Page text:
Nintendo used friend codes over usernames because they’re more ‘comfortable’: leak

The Wii era was a very different time

Angry Mario

An internal Nintendo presentation has reportedly been leaked and appears to explain Nintendo’s decision to use friend codes in its online services instead of traditional usernames.

The slideshow was first posted to ResetEra as part of an apparent larger Nintendo leak that contained original source code for the Nintendo 64, Gamecube and Wii.

Interestingly, the Nintendo documents begin by acknowledging that people like the idea of usernames. “At first there were opinions that instead of 12-digit numbers, a freely chosen screen name would be better.”

However, the company goes on to say that usernames could result in a “high probability” of duplicates. According to Nintendo, this would clash with its philosophy of making online gaming “comfortable” and easy to jump into and play.

To that end, Nintendo argued that randomly-generated friend codes ensure that people don’t have to guess usernames or receive a surplus of friend requests from random people due to a simplistic or common type of username.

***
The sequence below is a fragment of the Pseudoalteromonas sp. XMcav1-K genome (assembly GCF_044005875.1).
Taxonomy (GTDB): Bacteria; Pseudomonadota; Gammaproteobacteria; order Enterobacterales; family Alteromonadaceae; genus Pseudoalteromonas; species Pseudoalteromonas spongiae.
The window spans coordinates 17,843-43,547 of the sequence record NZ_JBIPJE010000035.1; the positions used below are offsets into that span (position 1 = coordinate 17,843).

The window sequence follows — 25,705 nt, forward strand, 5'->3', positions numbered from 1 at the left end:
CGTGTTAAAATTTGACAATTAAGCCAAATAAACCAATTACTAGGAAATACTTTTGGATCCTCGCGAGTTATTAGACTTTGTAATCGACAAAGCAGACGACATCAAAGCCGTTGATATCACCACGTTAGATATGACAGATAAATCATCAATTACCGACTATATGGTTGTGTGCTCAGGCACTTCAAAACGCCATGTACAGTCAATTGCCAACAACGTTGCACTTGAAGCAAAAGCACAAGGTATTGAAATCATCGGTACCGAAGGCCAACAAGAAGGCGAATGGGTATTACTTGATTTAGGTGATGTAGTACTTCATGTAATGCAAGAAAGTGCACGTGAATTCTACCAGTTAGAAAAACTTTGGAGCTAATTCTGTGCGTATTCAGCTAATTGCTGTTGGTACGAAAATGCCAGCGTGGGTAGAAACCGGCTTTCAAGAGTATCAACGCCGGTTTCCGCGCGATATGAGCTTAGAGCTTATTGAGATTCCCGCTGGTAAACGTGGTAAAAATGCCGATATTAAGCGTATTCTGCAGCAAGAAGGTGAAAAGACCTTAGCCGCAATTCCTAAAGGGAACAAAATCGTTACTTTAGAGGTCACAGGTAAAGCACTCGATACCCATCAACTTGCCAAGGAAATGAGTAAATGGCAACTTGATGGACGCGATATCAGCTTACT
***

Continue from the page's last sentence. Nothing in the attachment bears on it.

It’s important to note that this document was specifically proposing online play for the Wii, which released in late 2006. Naturally, online play during this time was much less refined than it is nowadays.

On the other hand, the 12-digit friend code system is one that Nintendo has continued to use ever since, including with its current Switch console. It’s unclear why Nintendo hasn’t made any changes to its online friends system in the nearly 15 years since the launch of the Wii.

During this time, many fans have criticized friend codes for being cumbersome and outdated, especially as Sony’s PlayStation Network, Microsoft’s Xbox Live and Valve’s Steam platforms all allow for custom usernames. With the Switch, on the other hand, users who understandably don’t know their friend codes off the top of their heads will have to circle back to their Switch and send it to the person who wants to add them. Further, having a randomly-generated code is also less personal and fun than a username that you picked to reflect you.

Image credit: Fanpop — kicksomebut23

Via: Polygon